Dickson: My only advice would be to not talk down to your audience. I believe that children are capable of comprehending much more than you give them credit for. You can explore ideas, themes or character journeys that have weight to them, even if you skirt around the particularities that would take it down a darker and more explicit route.
Most people see the label “all-ages” and immediately purely attribute it to people below the age of five. However, what you are trying to create with all-ages media is the moment that everyone has had: it’s where you revisit something from your children as an adult, and you see all of these additional plot details, references or jokes that you missed the first time around.
That’s when you know you’ve created something that is genuinely for all-ages.
AP2HYC: Can you tell us a bit about the creative team on Cream Maid?
Dickson: The artist, Rebecca Burgess, has been absolutely astounding at somehow pulling these ideas directly out of my head and putting them onto paper throughout this entire process. Not only was she able to design the most adorable character of all time in Cream Maid themselves, she’s able to express such nuanced emotions across the spectrum of both emotion and character. It’s been an unquestionable delight to work with her, and I couldn’t have asked for a better collaborator.
The letterer, Davis Rush, injected such a strong cohesion to the words that I’d written. By choosing a slightly off-kilter speech bubble, it compounds the high-spirited essence that runs throughout Cream Maid’s story. On top of that, he contributed a bunch of incredible sound effects that bring so many of these scenes to life.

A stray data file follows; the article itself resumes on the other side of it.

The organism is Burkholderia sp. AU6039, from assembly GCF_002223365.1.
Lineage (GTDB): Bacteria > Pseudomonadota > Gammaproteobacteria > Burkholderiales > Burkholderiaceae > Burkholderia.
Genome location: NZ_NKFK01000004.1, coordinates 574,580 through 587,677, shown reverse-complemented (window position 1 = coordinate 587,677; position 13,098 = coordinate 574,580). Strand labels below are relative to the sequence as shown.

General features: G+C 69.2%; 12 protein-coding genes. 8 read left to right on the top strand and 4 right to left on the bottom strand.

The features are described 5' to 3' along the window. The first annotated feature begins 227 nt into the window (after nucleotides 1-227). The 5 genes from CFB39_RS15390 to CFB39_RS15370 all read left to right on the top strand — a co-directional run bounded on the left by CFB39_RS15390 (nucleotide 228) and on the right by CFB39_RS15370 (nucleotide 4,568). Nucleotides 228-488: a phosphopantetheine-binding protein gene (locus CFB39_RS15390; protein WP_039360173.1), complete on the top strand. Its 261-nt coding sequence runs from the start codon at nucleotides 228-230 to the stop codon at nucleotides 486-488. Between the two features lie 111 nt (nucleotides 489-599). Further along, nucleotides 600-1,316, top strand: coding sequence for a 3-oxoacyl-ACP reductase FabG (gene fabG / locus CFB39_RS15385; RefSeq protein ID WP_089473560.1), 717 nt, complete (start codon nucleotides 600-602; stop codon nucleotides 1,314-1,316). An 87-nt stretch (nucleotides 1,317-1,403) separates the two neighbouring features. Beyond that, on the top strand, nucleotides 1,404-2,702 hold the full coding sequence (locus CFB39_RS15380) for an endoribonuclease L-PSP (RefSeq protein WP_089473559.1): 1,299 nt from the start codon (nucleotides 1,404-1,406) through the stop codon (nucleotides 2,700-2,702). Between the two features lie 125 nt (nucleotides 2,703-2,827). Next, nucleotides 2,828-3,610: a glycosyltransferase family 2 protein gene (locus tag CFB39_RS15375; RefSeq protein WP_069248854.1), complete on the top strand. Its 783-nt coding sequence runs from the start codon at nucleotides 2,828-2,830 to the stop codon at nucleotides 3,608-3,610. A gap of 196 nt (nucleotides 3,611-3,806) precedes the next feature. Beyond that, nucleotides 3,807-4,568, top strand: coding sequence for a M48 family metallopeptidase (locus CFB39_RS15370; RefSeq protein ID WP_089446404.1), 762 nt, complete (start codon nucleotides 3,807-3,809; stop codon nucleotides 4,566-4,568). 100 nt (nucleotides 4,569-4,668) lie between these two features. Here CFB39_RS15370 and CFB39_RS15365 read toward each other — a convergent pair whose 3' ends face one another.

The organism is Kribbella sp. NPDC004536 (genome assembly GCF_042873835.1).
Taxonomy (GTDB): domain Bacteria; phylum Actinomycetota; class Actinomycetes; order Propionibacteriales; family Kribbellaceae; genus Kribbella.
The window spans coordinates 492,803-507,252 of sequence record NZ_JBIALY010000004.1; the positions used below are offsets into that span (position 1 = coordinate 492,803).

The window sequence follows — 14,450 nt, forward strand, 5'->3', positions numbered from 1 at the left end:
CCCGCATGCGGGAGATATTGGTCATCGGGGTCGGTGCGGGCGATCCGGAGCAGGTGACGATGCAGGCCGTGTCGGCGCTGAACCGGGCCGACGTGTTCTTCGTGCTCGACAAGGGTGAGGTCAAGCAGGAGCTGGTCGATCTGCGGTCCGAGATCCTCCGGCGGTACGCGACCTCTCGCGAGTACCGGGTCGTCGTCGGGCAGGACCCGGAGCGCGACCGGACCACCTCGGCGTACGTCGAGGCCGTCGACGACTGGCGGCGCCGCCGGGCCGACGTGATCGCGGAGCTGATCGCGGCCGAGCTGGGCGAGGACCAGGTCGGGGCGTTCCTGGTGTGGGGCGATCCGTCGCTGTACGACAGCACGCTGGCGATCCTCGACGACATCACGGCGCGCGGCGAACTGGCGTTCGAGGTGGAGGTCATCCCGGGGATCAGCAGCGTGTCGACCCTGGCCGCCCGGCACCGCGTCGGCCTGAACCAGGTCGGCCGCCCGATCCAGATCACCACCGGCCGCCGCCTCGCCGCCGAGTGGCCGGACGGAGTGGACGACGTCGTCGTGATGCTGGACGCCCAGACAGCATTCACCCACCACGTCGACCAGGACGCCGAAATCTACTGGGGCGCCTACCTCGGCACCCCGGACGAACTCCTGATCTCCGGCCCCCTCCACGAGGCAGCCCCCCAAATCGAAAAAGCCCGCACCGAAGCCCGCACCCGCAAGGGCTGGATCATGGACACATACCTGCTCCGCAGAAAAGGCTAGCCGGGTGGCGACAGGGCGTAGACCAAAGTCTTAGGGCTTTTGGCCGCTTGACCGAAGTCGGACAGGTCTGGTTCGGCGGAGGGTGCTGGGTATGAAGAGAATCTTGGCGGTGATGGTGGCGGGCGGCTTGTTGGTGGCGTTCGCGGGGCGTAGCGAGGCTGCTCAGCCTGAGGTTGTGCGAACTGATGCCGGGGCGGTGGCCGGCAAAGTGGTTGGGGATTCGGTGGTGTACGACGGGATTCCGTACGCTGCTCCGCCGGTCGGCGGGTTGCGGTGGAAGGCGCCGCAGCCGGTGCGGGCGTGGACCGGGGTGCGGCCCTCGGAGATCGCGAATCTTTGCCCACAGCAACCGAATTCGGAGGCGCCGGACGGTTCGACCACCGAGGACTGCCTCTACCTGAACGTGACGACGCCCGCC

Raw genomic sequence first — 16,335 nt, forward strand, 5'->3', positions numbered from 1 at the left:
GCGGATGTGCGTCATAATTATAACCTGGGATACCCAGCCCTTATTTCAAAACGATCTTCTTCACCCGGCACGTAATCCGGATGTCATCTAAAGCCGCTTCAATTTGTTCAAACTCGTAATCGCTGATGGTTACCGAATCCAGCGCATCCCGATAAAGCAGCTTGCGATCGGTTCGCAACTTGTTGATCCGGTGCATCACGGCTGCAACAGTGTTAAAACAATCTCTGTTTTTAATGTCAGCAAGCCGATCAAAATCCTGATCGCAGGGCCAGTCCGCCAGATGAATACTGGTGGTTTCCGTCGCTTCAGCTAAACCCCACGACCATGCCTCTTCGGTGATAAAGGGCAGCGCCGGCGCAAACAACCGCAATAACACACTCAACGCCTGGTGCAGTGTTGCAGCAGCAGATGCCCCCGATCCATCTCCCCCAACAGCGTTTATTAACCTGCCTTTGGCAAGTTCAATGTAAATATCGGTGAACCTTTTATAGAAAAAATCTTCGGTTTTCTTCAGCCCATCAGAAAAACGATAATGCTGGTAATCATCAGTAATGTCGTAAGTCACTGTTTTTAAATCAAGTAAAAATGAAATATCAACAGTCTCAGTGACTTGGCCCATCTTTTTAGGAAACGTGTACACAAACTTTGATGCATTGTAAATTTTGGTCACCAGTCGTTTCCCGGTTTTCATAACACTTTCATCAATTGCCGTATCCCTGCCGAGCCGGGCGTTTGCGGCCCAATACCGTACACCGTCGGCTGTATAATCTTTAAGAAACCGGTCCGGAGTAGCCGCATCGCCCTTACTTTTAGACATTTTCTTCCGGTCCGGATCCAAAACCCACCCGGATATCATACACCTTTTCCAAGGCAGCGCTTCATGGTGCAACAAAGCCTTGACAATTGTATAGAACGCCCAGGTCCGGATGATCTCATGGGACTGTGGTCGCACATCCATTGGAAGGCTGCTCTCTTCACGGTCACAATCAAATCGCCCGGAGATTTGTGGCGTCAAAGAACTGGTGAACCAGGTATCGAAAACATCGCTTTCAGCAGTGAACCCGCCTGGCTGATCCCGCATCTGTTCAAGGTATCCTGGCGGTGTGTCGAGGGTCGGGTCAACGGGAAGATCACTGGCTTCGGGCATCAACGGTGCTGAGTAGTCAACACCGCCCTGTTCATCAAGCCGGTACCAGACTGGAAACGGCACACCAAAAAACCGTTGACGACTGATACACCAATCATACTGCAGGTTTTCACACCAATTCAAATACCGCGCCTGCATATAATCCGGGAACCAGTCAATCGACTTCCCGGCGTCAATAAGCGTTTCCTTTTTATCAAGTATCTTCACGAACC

Rhianna Mills designed our logo, and performed the unenviable task of capturing the entirety of a book in one image. And somehow, she blew it out of the water. It contains a bunch of hidden references to future plot points and, as expected, looks phenomenal.
Similarly, the cover artist, Samantha Benc, has been working hard behind the scenes to do the same for the entire front cover. The design work and attention to detail on the cover has been brilliant to see come together, and seeing her artwork as the cherry on top has been so rewarding.
AP2HYC: Lastly, have you got a favourite moment in the four chapters?
Dickson: My favourite moments in Cream Maid are when I get to combine the extraordinarily bizarre with the suddenly, and surprisingly, heartfelt. That is what I think sits at the heart of what makes Cream Maid unique.
There is a moment towards the end of the third issue where the characters accidentally find themselves in an auditorium to watch a show. Each character is confronting their own issues, but have been forced to put them aside due to Cream Maid’s inability to sit still. They’re manic, overwhelmed and functioning purely on stress and adrenaline.
As the show comes on, everything suddenly falls silent.
They are forced to sit there and watch this show, and it ends up being everything that they need to process their inner turmoil. In the peace and quiet, they are able to find themselves. All of this was only able to happen because they were frantically chasing their frenetic feline friend.
It’s the power of cats, I tell you. Or cat-adjacent beings at the very least.
For more information and to pre-order Cream Maid see here – then sound off in the comments below or send us your thoughts on Twitter!